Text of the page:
Great blog post Jeff! I agree that waiting for funding to start a company is being opportunistic: "... um, if you can't wait - why are you waiting?", so true! I'm part of a startup accelerator and many are surprised to see how late we stay, how we have "no life". We left our jobs and moved to Boston in a heartbeat and are bootstrapping experts now. And while everybody is worrying about the sacrifices we make, we're worried about the sacrifices they don't make for their startup. Oh but there are things we couldn't sacrifice like the feeling of building a great product people need and room for creativity (this is worth a lot!). I think that for true pigs like us, quitting our day jobs was not a sacrifice, it's was gift, an incredible rush of adrenaline telling you: "Ok, go, focus, make it happen, make it big, your survival depends on it." I'll play golf, when I deserve it. I'll practice with eggs for now.

Great Analogy... Lots of good comments. I do like varied interests, keeps the mind fresh. Being an entrepreneur myself I do get tunnel vision. Exercise, or something outside gives me time to mull things over from multiple angles. Pigs not Chickens hits home a great point. If the entrepreneur has full "buy in" they absorb the risk and take a hands on approach to see it get off the ground! Thanks!

A pig on a bike?! Put it on Youtube! ;)

Handicap is not related to how much golf you play...only how well you played recently. You can play everyday for 3 months and have a higher handicap than someone who plays 5 times a year.

Many golf associations who provide software to make it easy for golfers to input their scores and automatically calculate handicaps also make players scores (and when they played them) open to the public, thereby enabling nosy VCs to review a person's golf record.

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Due diligence is in the eye of the beholder! 

I couldn't agree more... Forgive me for using myself as an example, but when I decided to pursue my current project I did the following:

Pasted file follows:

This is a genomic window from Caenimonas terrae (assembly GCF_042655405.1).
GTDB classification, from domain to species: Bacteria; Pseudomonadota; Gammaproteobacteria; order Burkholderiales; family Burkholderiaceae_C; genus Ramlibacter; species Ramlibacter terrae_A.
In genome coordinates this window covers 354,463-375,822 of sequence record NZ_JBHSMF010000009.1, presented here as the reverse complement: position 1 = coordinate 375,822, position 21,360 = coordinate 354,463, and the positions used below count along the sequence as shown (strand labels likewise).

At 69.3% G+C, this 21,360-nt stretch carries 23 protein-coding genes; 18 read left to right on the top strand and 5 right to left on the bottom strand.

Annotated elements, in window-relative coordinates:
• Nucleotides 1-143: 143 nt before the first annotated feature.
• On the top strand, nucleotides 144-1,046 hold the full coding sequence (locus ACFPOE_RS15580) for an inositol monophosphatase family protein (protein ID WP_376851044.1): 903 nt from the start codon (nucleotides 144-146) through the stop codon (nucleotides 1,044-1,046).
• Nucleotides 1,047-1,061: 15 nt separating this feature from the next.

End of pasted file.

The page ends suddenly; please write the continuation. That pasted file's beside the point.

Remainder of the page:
- Quit my job as Regional Sales Director at Salesforce.com
- Sold my house
- Gave my dog back to the breeder
- Packed up and moved to San Francisco from Sydney

I am feeling somewhat porcine and I look for similar commitment from my team.

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Wow - the dog angle adds a whole new dimension here. I sense a full on Animal Farm theme emerging.

Love the analogy. I think it can be taken in a different context. I recently packed up, sold my house, move across the country to join a start-up only to find out they were chickens instead of pigs. Sure wished I had seen this blog prior to my committment.

A Pig caught in a Hen House

Before you belly-up to the trough...make sure you have a realistic expectation of what being an entrepreneur is. Far too many clients come to me frustrated. So much so I wrote a free ebook you can download off my blog www.nosmokeandmirrors.com titled 50 ugly truths of starting your own business.

Mark Allen Roberts

Today I have to say I am more a "chicken" than "pig" entrepreneur. I did the "pig" in past and got burned. I like the "chicken" entrepreneur more today due to experience than anything else. You still need to get your idea or product into the marketplace, but do not risk everything in the process.

All businesses take money to get off ground. Just do not invest everything until you see some positive cashflow

Good point, Jeffrey, especially from an European perspective: is it correct to ask an entrepreneurs to be a pig when usually the VC asks for daily eggs? In Italy VCs often look for eggs and bacon in the same investment. I think that a VC must push the entrepreneurs to obtain both but at same time a VC must be honest requiring only feasible performances.

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I think VCs often don’t recognize the fact that their positions are so different – and the risk profile and commitment required to start and build a company is so incredibly unique. 

Nice story. Typical position espoused by the usually arrogant and full-of-hubris VC's. SOME people have the responsibility of feeding, clothing and housinng families, and do not have trhe luxury of "rolling the dice" to take imprudent steps in pursuing the dream. They look to the VC's to help make it happen. If they were fat and happy like the VC's the VC's would be the ones looking for funding.

It's very easy for them to take this viewpoint from their ivory towers.

Really interesting article. I have kids, a mortgage, run my start up around this, work every evening as well as weekends, would like to have more hobbies but no time. I agree it is an obsessive all consuming experience. What I have learnt is everything comes from you, lead by example.

Patience a good quality or it signals weakness on part of a new entrepreneur?